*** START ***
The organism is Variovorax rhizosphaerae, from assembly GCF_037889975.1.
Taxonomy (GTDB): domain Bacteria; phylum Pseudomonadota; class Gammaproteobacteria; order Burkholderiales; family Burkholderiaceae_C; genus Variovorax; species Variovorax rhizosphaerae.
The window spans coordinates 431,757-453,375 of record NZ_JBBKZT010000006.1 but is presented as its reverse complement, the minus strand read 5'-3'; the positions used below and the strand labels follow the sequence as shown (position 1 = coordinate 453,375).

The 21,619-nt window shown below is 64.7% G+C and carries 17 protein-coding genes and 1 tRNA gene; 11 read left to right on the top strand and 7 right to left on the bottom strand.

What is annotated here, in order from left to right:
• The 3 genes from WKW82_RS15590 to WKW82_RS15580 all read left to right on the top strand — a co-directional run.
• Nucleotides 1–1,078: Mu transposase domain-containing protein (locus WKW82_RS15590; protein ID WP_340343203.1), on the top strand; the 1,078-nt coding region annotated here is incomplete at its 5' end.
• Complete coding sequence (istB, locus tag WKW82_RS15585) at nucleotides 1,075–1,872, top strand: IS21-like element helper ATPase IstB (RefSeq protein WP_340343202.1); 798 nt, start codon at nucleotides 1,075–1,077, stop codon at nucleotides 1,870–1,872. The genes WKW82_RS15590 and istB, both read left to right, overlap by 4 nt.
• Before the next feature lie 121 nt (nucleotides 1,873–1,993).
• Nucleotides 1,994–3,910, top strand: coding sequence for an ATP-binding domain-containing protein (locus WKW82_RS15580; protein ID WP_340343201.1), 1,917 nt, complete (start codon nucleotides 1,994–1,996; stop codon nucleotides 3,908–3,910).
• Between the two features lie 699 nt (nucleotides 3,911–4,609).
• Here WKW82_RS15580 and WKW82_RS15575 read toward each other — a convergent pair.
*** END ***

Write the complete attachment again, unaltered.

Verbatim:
The organism is Variovorax rhizosphaerae, from assembly GCF_037889975.1.
Taxonomy (GTDB): domain Bacteria; phylum Pseudomonadota; class Gammaproteobacteria; order Burkholderiales; family Burkholderiaceae_C; genus Variovorax; species Variovorax rhizosphaerae.
The window spans coordinates 431,757-453,375 of record NZ_JBBKZT010000006.1 but is presented as its reverse complement, the minus strand read 5'-3'; the positions used below and the strand labels follow the sequence as shown (position 1 = coordinate 453,375).

The 21,619-nt window shown below is 64.7% G+C and carries 17 protein-coding genes and 1 tRNA gene; 11 read left to right on the top strand and 7 right to left on the bottom strand.

What is annotated here, in order from left to right:
• The 3 genes from WKW82_RS15590 to WKW82_RS15580 all read left to right on the top strand — a co-directional run.
• Nucleotides 1–1,078: Mu transposase domain-containing protein (locus WKW82_RS15590; protein ID WP_340343203.1), on the top strand; the 1,078-nt coding region annotated here is incomplete at its 5' end.
• Complete coding sequence (istB, locus tag WKW82_RS15585) at nucleotides 1,075–1,872, top strand: IS21-like element helper ATPase IstB (RefSeq protein WP_340343202.1); 798 nt, start codon at nucleotides 1,075–1,077, stop codon at nucleotides 1,870–1,872. The genes WKW82_RS15590 and istB, both read left to right, overlap by 4 nt.
• Before the next feature lie 121 nt (nucleotides 1,873–1,993).
• Nucleotides 1,994–3,910, top strand: coding sequence for an ATP-binding domain-containing protein (locus WKW82_RS15580; protein ID WP_340343201.1), 1,917 nt, complete (start codon nucleotides 1,994–1,996; stop codon nucleotides 3,908–3,910).
• Between the two features lie 699 nt (nucleotides 3,911–4,609).
• Here WKW82_RS15580 and WKW82_RS15575 read toward each other — a convergent pair.